RIMBAA Performance

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Summary

Given the generic nature of RIMBAA databases - are there impacts on performance? Isn't the number of joins causing issues?

Analysis

Discussion

Ewout: Both Ernst and we (and maybe Michael as well) have cut down on queries by limiting the number of queries to 1 per class (or hierarchy,depending on your mapping strategy) in the RIM. Something like this:

  • Query the Act table for all Acts for this patient (you might need to denormalize the patientid here) within some timeconstraint (for example)
  • Query the ActRelationship table for ActRelationships belonging to the Acts queried in the first step.
  • Query the Participation table for all Participations relevant to the Acts queried before

Etc.

Because of its built-in identity-map hibernate will recombine the results of these separate queries into a connected tree of objects. This way you do not need to send queries for each level of acts with "deeper" connected acts.

Of course this will not cater for more complex queries with constraints on the combination of acts, but this should be good enough to do a first rough selection using the database server. Further detailed queries can then be done in-memory on the application server once the queries have run. Since appservers generally scale better than database servers, this seems quite acceptable to me.

  • Bertil Reppen: put the subject id and author Id in the act itself (as attributes). And have participation table. Then joins are OK.
  • Andy Harris: Yes, querying is complex and relatively slow because of recursion, but that's why there should be a BI stack for heavy report lifting. at UK Biobank, we were 'crosstabbing' 200,000 patients and approx 600 data points from an act table within approx 8 minutes - 120,000,000 data points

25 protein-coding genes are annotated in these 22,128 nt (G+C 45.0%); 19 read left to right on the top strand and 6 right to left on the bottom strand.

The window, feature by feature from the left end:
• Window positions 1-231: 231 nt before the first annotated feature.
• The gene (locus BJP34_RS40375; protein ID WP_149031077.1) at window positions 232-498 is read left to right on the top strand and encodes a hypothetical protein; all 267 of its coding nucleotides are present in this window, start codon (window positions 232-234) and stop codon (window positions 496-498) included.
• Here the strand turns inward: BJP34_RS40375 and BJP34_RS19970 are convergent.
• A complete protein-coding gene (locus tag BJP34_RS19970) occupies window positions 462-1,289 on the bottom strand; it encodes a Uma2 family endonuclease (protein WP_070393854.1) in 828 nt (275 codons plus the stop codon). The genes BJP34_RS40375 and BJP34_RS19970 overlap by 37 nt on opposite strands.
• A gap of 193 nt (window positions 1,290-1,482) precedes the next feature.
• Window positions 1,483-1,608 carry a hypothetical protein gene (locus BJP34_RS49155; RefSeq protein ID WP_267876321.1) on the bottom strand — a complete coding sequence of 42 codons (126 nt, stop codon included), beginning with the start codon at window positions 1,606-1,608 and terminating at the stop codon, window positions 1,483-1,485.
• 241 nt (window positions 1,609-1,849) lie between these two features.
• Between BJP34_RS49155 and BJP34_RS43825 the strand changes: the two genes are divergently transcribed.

Skype chat

(relevant extract to be made)

  • [18/09/2008 15:45:23] Rene Spronk says: 1. How about performance? - if one uses the RIM as the basis for db tabes, people realize there will be lots of joins, with a performance hit. What's the best practice here ?
  • [18/09/2008 15:48:35] Grahame Grieve says: joins shjoins. Who cares. db's are pretty good at these now-a-days. Unless you have a real domain model that establishes a transaction model boundary you can cache around, it's better to use the db server
  • [18/09/2008 15:49:06] Grahame Grieve says: sole exception for me is recursive joins - they're not so good. Which is one reason I've deliberately excluded all recursion from the datatypes in R2
  • [18/09/2008 15:55:44] Alex Zupan says: 1) we are testing different strategies, different db,different hibernate mapping ..., to reach the optimal solution.
    • We tried the following hibernate mapping strategies :
    • -- Table for class hierarchy (Javasig default mapping)
    • -- Table for concrete class
  • But in any case there are too many join.
  • and now will try also:
    • -- Table for subclass
  • [18/09/2008 15:57:32] Alex Zupan says: I think that in any case there is to do a little tuning on queries on lazy loading and fetch mechanism of hibernate in order to achieve acceptable speed...
  • [18/09/2008 15:57:42] Grahame Grieve says: Alex, I will be interested to hear your results - but surprised if anything you do makes much fundamental difference, since the problem is driven by the complexity of the data, not the layout of it
  • [18/09/2008 16:01:01] Alex Zupan says: yes, but a little tuning can increase performance, such as default hibernate mapping of Javasig has many relations with lazy = "false". This leads to do many unnecessary queries.